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The Infinite is one of Dave Douglas's more "mainstream" dates, in that it features standard quintet instrumentationsave for Uri Caine's sparkling, superbly played Fender Rhodes. Paradoxically, though, this is also a record that finds Douglas loudly declaring his love for some current pop music. It opens with a tender reading of Rufus Wainwright's "Poses" and goes on to cover songs by Mary J. Blige ("Crazy Games") and Bjork ("Unison"). Douglas also tips his hat to Radiohead's lead singer on the restless and rhythmically shrewd original "Yorke." (Interesting to note that Radiohead has been using a bit of Fender Rhodes lately.) But ultimately, The Infinite is about burning quintet interplay through and through; Douglas is not necessarily trying to make a pop-meets-jazz point. The pop songs are in the band's book because their content is strong, firing Douglas' imagination as an arranger. And when Douglas gets through with them, they're a seamless aesthetic fit with the originals.
Chris Potter, on tenor sax and bass clarinet, continues the inspired rapport he began with Douglas as a member of the Magic Triangle and Leap of Faith quartet. Same goes for bassist James Genus, whose rock-solidness is underscored by the hip, unpredictable drumming of Clarence Penn. Uri Caine's Rhodes, in particular, brings to mind some of Miles' early electric music, e.g., Water Babies or Miles In the Sky. But listen to the seductive rubato sections in the midst of the otherwise grooving "Penelope" a track that includes a surprisingly direct, slowed-down reference to "Boplicity" from Birth of the Cooland you can hear the kind of uniqueness Douglas brings to the concept. There's a similar depth to "Waverly": it's a Trane-like waltz, but it's more than just that.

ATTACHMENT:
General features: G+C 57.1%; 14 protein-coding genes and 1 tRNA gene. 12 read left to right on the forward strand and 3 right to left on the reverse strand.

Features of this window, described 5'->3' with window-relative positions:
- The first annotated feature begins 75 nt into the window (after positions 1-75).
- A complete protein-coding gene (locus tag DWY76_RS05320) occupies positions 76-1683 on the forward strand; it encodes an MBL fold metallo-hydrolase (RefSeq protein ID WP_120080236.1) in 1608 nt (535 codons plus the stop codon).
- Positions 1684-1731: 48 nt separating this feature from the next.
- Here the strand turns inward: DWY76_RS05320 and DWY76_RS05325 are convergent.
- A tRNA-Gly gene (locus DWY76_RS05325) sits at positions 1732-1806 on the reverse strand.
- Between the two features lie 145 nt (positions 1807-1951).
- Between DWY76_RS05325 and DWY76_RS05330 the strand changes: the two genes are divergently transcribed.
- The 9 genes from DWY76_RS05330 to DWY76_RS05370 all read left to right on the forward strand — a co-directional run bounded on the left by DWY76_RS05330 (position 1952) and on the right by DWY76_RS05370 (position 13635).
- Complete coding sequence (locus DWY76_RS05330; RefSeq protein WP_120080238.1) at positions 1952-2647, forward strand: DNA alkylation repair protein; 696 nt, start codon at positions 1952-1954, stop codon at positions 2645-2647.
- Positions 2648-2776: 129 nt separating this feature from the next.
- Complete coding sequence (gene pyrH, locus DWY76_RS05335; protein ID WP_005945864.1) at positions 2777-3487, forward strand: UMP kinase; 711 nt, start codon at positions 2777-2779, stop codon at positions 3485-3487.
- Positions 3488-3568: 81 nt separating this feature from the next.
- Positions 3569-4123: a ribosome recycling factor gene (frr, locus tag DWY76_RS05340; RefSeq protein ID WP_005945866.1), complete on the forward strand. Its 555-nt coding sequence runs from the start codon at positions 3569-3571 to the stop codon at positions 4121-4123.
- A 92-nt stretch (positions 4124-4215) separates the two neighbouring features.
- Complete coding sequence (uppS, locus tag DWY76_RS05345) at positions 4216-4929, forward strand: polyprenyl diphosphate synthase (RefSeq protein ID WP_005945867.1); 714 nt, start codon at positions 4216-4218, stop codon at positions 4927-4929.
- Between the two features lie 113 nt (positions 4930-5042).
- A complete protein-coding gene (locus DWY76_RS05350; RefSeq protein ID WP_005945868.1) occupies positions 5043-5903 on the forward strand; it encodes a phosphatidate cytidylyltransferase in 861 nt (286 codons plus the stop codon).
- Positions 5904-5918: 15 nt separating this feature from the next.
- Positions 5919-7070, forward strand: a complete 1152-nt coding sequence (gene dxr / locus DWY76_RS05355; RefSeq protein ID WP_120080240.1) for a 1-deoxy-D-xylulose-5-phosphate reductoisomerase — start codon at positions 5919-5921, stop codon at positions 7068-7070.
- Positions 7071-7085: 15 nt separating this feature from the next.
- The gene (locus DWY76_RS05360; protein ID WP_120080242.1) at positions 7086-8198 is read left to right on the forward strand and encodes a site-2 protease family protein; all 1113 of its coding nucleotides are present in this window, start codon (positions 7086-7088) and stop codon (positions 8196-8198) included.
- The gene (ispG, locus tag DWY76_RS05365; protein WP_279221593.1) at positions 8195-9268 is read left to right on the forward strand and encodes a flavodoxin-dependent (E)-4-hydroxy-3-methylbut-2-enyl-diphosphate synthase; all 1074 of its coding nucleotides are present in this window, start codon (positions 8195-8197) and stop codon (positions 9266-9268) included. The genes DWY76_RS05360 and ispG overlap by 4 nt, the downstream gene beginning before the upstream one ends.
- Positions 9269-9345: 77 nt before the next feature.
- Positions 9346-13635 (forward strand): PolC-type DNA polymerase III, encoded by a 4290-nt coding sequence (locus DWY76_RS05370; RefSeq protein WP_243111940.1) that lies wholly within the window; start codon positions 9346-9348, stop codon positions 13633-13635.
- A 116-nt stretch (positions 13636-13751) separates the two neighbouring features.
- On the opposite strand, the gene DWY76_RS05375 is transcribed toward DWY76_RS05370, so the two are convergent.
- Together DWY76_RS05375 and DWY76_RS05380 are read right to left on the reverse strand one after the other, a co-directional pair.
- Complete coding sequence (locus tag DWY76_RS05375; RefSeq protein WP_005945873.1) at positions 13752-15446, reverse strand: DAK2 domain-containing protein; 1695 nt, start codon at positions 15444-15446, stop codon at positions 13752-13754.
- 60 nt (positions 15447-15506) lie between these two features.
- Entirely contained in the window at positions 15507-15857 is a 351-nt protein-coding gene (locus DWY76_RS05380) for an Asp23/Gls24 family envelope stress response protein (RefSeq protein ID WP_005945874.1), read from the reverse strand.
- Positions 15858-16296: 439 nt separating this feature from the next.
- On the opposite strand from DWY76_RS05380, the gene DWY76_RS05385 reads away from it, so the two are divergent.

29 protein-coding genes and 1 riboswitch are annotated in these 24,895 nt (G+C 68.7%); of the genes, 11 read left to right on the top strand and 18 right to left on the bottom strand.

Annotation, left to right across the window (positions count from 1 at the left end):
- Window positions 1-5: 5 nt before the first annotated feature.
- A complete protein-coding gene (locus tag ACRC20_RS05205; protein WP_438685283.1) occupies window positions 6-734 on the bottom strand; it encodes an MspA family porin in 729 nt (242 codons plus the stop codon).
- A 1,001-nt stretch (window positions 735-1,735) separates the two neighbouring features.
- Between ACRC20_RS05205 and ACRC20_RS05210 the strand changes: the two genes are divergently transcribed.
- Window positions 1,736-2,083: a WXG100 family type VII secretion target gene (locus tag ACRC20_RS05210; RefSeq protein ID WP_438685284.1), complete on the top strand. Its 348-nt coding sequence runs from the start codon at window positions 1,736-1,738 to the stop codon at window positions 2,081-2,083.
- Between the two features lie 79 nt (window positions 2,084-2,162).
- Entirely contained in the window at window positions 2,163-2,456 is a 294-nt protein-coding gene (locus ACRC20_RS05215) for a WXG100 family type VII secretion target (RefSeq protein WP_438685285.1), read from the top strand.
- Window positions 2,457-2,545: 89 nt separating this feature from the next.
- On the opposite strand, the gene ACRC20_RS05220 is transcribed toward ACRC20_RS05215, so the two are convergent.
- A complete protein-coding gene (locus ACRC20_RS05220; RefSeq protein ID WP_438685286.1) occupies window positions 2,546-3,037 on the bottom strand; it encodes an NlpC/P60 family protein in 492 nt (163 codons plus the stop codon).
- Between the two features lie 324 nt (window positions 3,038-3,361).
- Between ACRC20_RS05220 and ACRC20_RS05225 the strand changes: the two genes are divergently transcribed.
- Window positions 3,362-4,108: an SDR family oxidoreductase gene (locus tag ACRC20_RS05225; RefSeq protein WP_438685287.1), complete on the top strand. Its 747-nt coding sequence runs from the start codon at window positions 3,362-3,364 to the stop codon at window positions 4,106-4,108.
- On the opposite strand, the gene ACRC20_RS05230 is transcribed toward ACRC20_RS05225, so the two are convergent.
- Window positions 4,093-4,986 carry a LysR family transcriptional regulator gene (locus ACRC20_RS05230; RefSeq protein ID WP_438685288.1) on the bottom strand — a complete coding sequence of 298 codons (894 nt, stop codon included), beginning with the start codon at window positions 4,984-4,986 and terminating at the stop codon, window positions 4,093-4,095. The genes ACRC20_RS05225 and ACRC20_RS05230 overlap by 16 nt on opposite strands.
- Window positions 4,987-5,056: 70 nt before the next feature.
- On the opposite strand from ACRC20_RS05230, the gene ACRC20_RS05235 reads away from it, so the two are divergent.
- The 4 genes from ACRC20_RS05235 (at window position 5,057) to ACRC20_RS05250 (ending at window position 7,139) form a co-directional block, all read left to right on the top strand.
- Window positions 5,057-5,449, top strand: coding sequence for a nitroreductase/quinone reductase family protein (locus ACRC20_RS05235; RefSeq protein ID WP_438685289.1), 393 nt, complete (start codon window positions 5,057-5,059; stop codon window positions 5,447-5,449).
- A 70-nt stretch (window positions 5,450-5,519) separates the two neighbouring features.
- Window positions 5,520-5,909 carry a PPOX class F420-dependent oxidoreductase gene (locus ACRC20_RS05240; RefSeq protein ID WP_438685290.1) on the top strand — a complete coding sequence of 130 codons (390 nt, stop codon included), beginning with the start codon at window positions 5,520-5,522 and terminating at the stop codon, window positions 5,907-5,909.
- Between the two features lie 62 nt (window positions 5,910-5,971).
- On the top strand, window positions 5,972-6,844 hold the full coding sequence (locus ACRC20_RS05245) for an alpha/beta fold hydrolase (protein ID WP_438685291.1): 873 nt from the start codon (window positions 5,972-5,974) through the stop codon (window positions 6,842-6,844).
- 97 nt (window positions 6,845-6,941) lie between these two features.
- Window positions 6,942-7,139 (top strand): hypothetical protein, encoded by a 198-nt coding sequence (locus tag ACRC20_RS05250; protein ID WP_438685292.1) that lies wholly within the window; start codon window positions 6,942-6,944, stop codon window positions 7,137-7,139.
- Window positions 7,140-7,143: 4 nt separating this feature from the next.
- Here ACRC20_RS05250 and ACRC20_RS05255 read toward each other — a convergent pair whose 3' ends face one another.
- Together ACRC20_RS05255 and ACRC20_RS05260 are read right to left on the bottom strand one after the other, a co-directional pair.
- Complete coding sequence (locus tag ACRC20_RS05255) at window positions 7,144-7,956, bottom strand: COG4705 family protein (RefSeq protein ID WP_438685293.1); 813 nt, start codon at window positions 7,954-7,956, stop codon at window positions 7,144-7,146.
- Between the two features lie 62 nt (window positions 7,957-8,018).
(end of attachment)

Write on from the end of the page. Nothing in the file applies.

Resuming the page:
This band was absolutely astonishing when it premiered at the Village Vanguard in February of 2001. A studio effort, it must be said, could never quite match that kind of intensity. But The Infinite is still one of Douglas' most absorbing and accessible statements to date.